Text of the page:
Urquhart said the bell system that you hear today is not the single bell hanging in the clock tower; it is actually an electromechanical device. 

According to Urquhart, the electromechanical device is programmed through a piano keyboard in the Elliott Alumni Center. Urquhart can play songs and program them onto the keyboard's memory. Then, the 246-bell Grand Symphony Carillon console can play the songs through a series of small metal bars. The signal gets transmitted through two telephone wires from the Alumni Center to Thompson Hall, where the eight speakers amplify them throughout campus. 

Urquhart tried to explain why the signals go through telephone lines instead of wirelessly.

"This was built in the '50s," he said. "If it ain't broke, they don't fix it. Now, its really broke. But wireless especially now would be subject to all sorts of other things. You'd hear everyone's telephone conversations coming from T-Hall, or police communications ... so they have a dedicated telephone line. But apparently, something's wrong with it."   

In the Alumni Center conference room there are four tall wooden boxes standing against the wall. A wooden frame and glass face showcase what actually makes the sound you hear from the Thompson Hall tower.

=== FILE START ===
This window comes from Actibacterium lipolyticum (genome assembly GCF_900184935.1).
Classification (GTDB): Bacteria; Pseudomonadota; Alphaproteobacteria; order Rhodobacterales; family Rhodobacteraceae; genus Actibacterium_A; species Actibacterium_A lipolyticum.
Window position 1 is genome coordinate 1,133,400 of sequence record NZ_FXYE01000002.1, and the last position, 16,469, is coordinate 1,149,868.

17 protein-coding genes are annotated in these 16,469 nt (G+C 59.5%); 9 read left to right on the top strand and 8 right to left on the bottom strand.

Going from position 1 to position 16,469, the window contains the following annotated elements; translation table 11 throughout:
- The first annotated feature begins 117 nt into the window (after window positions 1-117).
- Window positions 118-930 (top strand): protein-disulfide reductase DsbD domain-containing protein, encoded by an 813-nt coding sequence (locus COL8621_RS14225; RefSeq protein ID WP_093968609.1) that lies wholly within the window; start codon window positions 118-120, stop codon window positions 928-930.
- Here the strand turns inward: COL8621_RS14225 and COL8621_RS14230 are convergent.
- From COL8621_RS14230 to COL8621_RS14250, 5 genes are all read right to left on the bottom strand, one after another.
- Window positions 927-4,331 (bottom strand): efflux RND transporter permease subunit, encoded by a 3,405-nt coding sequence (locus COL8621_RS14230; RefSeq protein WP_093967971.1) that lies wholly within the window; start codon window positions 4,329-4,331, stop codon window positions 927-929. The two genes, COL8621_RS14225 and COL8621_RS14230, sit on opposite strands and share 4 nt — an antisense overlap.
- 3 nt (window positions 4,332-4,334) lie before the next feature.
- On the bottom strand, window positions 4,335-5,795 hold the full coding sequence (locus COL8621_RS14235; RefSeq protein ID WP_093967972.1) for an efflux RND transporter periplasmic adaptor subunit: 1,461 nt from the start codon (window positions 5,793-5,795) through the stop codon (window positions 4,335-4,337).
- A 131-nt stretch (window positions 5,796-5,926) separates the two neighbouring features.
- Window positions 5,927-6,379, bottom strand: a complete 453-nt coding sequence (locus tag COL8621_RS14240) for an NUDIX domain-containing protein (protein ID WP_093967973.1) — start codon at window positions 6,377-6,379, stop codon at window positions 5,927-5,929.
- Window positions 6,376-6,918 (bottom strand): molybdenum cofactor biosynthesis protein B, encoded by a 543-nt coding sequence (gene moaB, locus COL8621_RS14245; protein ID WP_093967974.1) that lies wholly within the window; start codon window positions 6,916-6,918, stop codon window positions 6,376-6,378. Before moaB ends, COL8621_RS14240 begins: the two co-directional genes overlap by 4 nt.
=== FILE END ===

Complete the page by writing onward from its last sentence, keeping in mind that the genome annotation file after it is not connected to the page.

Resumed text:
And it's nothing you'd expect.

"It was a big deal in its time, and I guess still might be," Urquhart said, examining the Carillon, a '43 class gift. "It's very carefully organized and done. And it's an electronic, mechanical device."

He pointed to long metal bars, thinner than pencils and longer than a foot each. The metal bars represent bells, Urquhart said. Solenoids, which resemble golden-wrapped Rolo chocolates, strike the metal bars. 

"They're all played off that keyboard there," Urquhart said, walking over to an encased keyboard. "So this was an alumni class gift to the university. And there are plaques that describe it."

Before Urquhart was the carillonneur, he could hear the difference between the electromechanical device and the sound of real bells.

"The music department hasn't been too involved in the bells ... for 30 years, because for quite some time ... Frank Heald was his name. He lived in town. Everyone knew him. And he was the UNH carillonneur for ages."

"So I heard the carillon when I first got to UNH," Urquhart said. "Something bothered me, something in my ear told me this was not a sound I'm used to. I'd heard bells before. I approached to ask him about the carillon, in part because of that annoyance in my ear, and partly because I had freshman theory students who were writing little ... exercises. And I thought [we could put those exercises] on the big bell. Give them some incentive."